President Donald Trump's Senate impeachment trial began Tuesday, with each side using opening arguments to attack and diminish the opposition. In a call for civility Tuesday night, Chief Justice John Roberts scolded members of both parties after hours of bitter disagreements and partisan hardball.

Senate Majority Leader Mitch McConnell conceded an extra day of arguments to Democrats in an apparent agreement on rules to start the trial Tuesday morning; by Tuesday night, the Senate GOP began voting down proposed amendments, starting by defeating a subpoena for White House documents.

The divides visible on the Senate floor reflect a deeply split American public. Roughly 85% of eligible Democratic voters say the trial should end with Trump being removed from office; roughly 86% of Republican voters want Trump to remain president post-trial.

Other big stories this week from AllSides: Jeff Bezos' phone was reportedly hacked by Saudi Arabia in May 2018; over 20,000 gun rights activists peacefully protested proposed Virginia gun laws at the state capitol; the New York Times editorial board endorsed Senators Elizabeth Warren (MA) and Amy Klobuchar (MN) for president; and an independent watchdog found the Trump administration's hold on Ukrainian aid to be illegal.

Snippets from the Left

Two legal teams with contrasting strategies face off in the Capitol

The New York Times

"In its opening days, the House managers have focused on the facts. They are trying to build a clear and coherent story around their theme that the president abused his power — delving into the details, putting up slides to summarize major points, and playing a well-organized selection of video clips of statements by Mr. Trump and by House witnesses."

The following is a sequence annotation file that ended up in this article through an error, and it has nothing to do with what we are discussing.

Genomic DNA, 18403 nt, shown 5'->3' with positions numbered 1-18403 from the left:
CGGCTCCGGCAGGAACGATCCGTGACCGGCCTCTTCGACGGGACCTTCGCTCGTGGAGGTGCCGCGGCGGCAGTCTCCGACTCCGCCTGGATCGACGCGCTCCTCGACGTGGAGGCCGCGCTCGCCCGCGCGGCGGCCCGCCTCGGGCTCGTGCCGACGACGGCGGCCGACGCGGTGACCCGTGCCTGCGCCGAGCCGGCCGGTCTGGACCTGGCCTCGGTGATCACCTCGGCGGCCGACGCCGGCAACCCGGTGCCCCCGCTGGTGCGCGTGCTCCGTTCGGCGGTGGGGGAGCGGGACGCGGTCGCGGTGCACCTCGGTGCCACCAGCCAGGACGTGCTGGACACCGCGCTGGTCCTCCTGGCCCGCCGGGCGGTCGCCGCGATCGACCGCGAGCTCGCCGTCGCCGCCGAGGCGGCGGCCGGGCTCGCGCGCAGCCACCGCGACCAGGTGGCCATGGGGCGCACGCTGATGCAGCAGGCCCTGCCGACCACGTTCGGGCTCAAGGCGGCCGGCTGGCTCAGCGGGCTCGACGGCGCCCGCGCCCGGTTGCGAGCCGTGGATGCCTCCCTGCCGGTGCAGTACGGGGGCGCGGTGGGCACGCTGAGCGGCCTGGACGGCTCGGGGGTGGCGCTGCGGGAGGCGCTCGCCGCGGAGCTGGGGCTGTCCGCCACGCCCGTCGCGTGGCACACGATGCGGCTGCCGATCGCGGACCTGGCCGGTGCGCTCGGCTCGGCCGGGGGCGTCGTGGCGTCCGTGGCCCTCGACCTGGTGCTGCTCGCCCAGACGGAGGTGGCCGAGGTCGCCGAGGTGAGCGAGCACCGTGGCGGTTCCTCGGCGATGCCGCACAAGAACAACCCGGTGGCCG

"Eschewing props, the defense team has focused instead on the process. They have used their time to reinforce the House Republican theme that impeachment is a sham and unfair to Mr. Trump — urging the Senate to swiftly dispose of the case without subpoenaing any additional documents or testimony."

Bitter exchanges and incriminating evidence rock Trump's impeachment trial


"Democrats forced 100 senators sitting as Trump's jurors to endure repeated and futile votes to over witnesses testimony and evidence, stretching well into the early hours of Wednesday morning and driving home their view that Republicans are thwarting a fair trial that would dig up the truth about the Ukraine scandal."

"Republican senators, forced to sit mostly in silence during the presentation, can no longer ignore the incriminating evidence against the President. Even still, stark political factors -- including Trump's stronghold on the GOP base -- mean there will be no surprises about how most of them plan to vote."

George Washington had a warning for the Senate as it considers impeachment

Matthew Dennis for Washington Post

"As the chair of the Constitutional Convention and first U.S. president, Washington presided over the creation of the American political system, lending the nascent nation his dignity and virtue, his authority and sagacity. Today we celebrate core institutions but often take them for granted, assuming they will preserve our democracy. But as Washington shaped them, he understood their fragility. The endurance of the republic was no sure thing then, and it remains uncertain today — something the Senate should remember as it hears the impeachment trial."

"Trump’s impeachment trial in the Senate will be another test to see whether we are capable of democracy, willing to uphold the Constitution and rule of law and able to put country above personal or partisan gain, as Washington would have hoped. The contest pits “real patriots” against “tools and dupes.”"

Snippets from the Right

'Pettifogging': Why Chief Justice John Roberts used term during Trump impeachment trial

New York Post

"A little-used word dating back to the late 16th century — pettifogging — made a modern-day comeback at the first day of the impeachment trial of President Trump. Twitter and Google were abuzz Wednesday over the archaic adjective, which means “dishonest or unethical in insignificant matters; meanly petty,” according to"